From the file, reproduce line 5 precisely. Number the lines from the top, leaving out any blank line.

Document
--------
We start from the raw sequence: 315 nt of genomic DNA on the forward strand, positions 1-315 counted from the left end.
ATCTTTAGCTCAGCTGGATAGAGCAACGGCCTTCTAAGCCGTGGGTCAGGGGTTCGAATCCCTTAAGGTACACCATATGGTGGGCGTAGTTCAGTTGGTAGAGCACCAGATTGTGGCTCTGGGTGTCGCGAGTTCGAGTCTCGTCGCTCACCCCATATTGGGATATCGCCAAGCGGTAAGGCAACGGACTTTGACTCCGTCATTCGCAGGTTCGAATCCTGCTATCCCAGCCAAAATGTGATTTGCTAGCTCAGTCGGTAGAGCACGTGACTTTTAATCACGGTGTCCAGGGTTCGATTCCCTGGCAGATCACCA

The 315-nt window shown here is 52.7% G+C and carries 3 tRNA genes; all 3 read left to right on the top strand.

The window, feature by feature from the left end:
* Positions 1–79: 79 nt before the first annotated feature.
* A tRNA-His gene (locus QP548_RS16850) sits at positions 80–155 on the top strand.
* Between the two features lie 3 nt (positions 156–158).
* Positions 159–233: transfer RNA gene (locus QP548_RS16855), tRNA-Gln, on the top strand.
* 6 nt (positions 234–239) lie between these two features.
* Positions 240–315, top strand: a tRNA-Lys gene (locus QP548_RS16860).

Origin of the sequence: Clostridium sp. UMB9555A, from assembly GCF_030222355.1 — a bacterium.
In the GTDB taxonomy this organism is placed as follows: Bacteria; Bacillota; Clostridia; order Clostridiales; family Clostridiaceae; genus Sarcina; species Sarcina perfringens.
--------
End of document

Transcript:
* Positions 1–79: 79 nt before the first annotated feature.